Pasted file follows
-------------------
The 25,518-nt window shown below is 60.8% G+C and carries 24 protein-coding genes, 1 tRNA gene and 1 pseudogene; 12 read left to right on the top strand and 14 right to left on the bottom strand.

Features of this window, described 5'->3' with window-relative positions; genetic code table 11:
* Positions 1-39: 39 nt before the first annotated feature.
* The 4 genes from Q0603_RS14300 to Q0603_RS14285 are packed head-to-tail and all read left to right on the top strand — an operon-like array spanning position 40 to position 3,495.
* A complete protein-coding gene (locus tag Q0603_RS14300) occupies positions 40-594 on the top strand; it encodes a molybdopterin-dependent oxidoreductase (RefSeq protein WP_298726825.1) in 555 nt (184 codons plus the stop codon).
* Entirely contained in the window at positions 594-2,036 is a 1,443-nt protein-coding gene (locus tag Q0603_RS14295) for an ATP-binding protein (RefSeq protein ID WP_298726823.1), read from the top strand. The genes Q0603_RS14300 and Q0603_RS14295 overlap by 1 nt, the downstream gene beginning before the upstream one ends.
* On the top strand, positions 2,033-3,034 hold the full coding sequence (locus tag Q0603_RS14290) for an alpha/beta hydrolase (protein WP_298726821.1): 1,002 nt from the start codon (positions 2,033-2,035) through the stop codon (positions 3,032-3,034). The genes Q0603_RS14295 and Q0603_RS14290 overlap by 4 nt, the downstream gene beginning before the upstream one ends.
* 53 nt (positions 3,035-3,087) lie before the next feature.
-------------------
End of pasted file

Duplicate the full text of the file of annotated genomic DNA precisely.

The 25,518-nt window shown below is 60.8% G+C and carries 24 protein-coding genes, 1 tRNA gene and 1 pseudogene; 12 read left to right on the top strand and 14 right to left on the bottom strand.

Features of this window, described 5'->3' with window-relative positions; genetic code table 11:
* Positions 1-39: 39 nt before the first annotated feature.
* The 4 genes from Q0603_RS14300 to Q0603_RS14285 are packed head-to-tail and all read left to right on the top strand — an operon-like array spanning position 40 to position 3,495.
* A complete protein-coding gene (locus tag Q0603_RS14300) occupies positions 40-594 on the top strand; it encodes a molybdopterin-dependent oxidoreductase (RefSeq protein WP_298726825.1) in 555 nt (184 codons plus the stop codon).
* Entirely contained in the window at positions 594-2,036 is a 1,443-nt protein-coding gene (locus tag Q0603_RS14295) for an ATP-binding protein (RefSeq protein ID WP_298726823.1), read from the top strand. The genes Q0603_RS14300 and Q0603_RS14295 overlap by 1 nt, the downstream gene beginning before the upstream one ends.
* On the top strand, positions 2,033-3,034 hold the full coding sequence (locus tag Q0603_RS14290) for an alpha/beta hydrolase (protein WP_298726821.1): 1,002 nt from the start codon (positions 2,033-2,035) through the stop codon (positions 3,032-3,034). The genes Q0603_RS14295 and Q0603_RS14290 overlap by 4 nt, the downstream gene beginning before the upstream one ends.
* 53 nt (positions 3,035-3,087) lie before the next feature.